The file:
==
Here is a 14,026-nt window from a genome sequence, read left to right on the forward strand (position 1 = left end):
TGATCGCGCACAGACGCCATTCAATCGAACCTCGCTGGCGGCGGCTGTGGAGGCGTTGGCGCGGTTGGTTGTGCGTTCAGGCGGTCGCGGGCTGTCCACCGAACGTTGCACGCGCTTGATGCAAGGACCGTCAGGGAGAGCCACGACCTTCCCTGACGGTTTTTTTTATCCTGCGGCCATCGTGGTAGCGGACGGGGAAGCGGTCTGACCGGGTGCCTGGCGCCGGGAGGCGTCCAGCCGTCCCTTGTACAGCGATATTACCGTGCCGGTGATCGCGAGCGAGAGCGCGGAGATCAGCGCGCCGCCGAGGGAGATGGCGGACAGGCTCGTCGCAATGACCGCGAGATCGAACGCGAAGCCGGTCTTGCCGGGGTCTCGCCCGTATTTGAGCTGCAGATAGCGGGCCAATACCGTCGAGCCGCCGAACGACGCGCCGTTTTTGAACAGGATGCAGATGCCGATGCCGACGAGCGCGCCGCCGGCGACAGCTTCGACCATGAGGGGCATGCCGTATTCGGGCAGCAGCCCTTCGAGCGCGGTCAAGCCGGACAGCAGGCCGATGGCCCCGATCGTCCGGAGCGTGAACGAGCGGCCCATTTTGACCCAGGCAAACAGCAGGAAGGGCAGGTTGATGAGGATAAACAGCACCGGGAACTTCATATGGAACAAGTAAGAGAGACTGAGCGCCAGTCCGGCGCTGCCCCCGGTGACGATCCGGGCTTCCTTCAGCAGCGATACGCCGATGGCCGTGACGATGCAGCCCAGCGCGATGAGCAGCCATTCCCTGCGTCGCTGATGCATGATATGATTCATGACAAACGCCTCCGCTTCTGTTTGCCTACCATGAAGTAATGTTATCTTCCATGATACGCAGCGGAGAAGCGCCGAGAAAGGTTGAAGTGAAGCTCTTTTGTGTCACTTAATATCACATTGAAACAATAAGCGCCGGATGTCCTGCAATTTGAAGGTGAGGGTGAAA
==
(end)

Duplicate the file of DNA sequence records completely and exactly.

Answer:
Here is a 14,026-nt window from a genome sequence, read left to right on the forward strand (position 1 = left end):
TGATCGCGCACAGACGCCATTCAATCGAACCTCGCTGGCGGCGGCTGTGGAGGCGTTGGCGCGGTTGGTTGTGCGTTCAGGCGGTCGCGGGCTGTCCACCGAACGTTGCACGCGCTTGATGCAAGGACCGTCAGGGAGAGCCACGACCTTCCCTGACGGTTTTTTTTATCCTGCGGCCATCGTGGTAGCGGACGGGGAAGCGGTCTGACCGGGTGCCTGGCGCCGGGAGGCGTCCAGCCGTCCCTTGTACAGCGATATTACCGTGCCGGTGATCGCGAGCGAGAGCGCGGAGATCAGCGCGCCGCCGAGGGAGATGGCGGACAGGCTCGTCGCAATGACCGCGAGATCGAACGCGAAGCCGGTCTTGCCGGGGTCTCGCCCGTATTTGAGCTGCAGATAGCGGGCCAATACCGTCGAGCCGCCGAACGACGCGCCGTTTTTGAACAGGATGCAGATGCCGATGCCGACGAGCGCGCCGCCGGCGACAGCTTCGACCATGAGGGGCATGCCGTATTCGGGCAGCAGCCCTTCGAGCGCGGTCAAGCCGGACAGCAGGCCGATGGCCCCGATCGTCCGGAGCGTGAACGAGCGGCCCATTTTGACCCAGGCAAACAGCAGGAAGGGCAGGTTGATGAGGATAAACAGCACCGGGAACTTCATATGGAACAAGTAAGAGAGACTGAGCGCCAGTCCGGCGCTGCCCCCGGTGACGATCCGGGCTTCCTTCAGCAGCGATACGCCGATGGCCGTGACGATGCAGCCCAGCGCGATGAGCAGCCATTCCCTGCGTCGCTGATGCATGATATGATTCATGACAAACGCCTCCGCTTCTGTTTGCCTACCATGAAGTAATGTTATCTTCCATGATACGCAGCGGAGAAGCGCCGAGAAAGGTTGAAGTGAAGCTCTTTTGTGTCACTTAATATCACATTGAAACAATAAGCGCCGGATGTCCTGCAATTTGAAGGTGAGGGTGAAA